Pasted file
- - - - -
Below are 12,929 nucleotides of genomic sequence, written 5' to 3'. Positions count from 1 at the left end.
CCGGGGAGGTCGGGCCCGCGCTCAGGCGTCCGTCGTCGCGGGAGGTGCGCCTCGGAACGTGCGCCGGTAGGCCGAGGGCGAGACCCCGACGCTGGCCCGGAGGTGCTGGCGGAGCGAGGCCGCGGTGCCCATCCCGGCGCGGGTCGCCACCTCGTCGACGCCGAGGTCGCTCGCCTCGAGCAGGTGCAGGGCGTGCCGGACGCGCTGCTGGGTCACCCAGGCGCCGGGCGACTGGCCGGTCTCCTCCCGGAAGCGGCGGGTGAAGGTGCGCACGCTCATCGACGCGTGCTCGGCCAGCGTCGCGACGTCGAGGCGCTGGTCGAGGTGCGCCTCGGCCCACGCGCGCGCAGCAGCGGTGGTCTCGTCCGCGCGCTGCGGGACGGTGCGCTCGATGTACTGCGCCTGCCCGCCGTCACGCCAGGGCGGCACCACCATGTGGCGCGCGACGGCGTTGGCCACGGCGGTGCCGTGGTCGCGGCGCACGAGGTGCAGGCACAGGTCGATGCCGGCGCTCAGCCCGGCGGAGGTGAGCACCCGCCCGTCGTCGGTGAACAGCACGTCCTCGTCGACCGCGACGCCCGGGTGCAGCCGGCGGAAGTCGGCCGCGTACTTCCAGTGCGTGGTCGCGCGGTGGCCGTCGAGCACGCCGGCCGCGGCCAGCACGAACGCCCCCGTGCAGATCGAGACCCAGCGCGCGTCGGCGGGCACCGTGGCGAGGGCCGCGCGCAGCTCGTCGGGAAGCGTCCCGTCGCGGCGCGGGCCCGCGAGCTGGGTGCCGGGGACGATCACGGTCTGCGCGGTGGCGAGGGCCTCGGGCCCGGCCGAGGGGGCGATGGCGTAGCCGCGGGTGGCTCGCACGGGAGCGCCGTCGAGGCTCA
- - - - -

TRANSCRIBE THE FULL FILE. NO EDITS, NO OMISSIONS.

Below are 12,929 nucleotides of genomic sequence, written 5' to 3'. Positions count from 1 at the left end.
CCGGGGAGGTCGGGCCCGCGCTCAGGCGTCCGTCGTCGCGGGAGGTGCGCCTCGGAACGTGCGCCGGTAGGCCGAGGGCGAGACCCCGACGCTGGCCCGGAGGTGCTGGCGGAGCGAGGCCGCGGTGCCCATCCCGGCGCGGGTCGCCACCTCGTCGACGCCGAGGTCGCTCGCCTCGAGCAGGTGCAGGGCGTGCCGGACGCGCTGCTGGGTCACCCAGGCGCCGGGCGACTGGCCGGTCTCCTCCCGGAAGCGGCGGGTGAAGGTGCGCACGCTCATCGACGCGTGCTCGGCCAGCGTCGCGACGTCGAGGCGCTGGTCGAGGTGCGCCTCGGCCCACGCGCGCGCAGCAGCGGTGGTCTCGTCCGCGCGCTGCGGGACGGTGCGCTCGATGTACTGCGCCTGCCCGCCGTCACGCCAGGGCGGCACCACCATGTGGCGCGCGACGGCGTTGGCCACGGCGGTGCCGTGGTCGCGGCGCACGAGGTGCAGGCACAGGTCGATGCCGGCGCTCAGCCCGGCGGAGGTGAGCACCCGCCCGTCGTCGGTGAACAGCACGTCCTCGTCGACCGCGACGCCCGGGTGCAGCCGGCGGAAGTCGGCCGCGTACTTCCAGTGCGTGGTCGCGCGGTGGCCGTCGAGCACGCCGGCCGCGGCCAGCACGAACGCCCCCGTGCAGATCGAGACCCAGCGCGCGTCGGCGGGCACCGTGGCGAGGGCCGCGCGCAGCTCGTCGGGAAGCGTCCCGTCGCGGCGCGGGCCCGCGAGCTGGGTGCCGGGGACGATCACGGTCTGCGCGGTGGCGAGGGCCTCGGGCCCGGCCGAGGGGGCGATGGCGTAGCCGCGGGTGGCTCGCACGGGAGCGCCGTCGAGGCTCA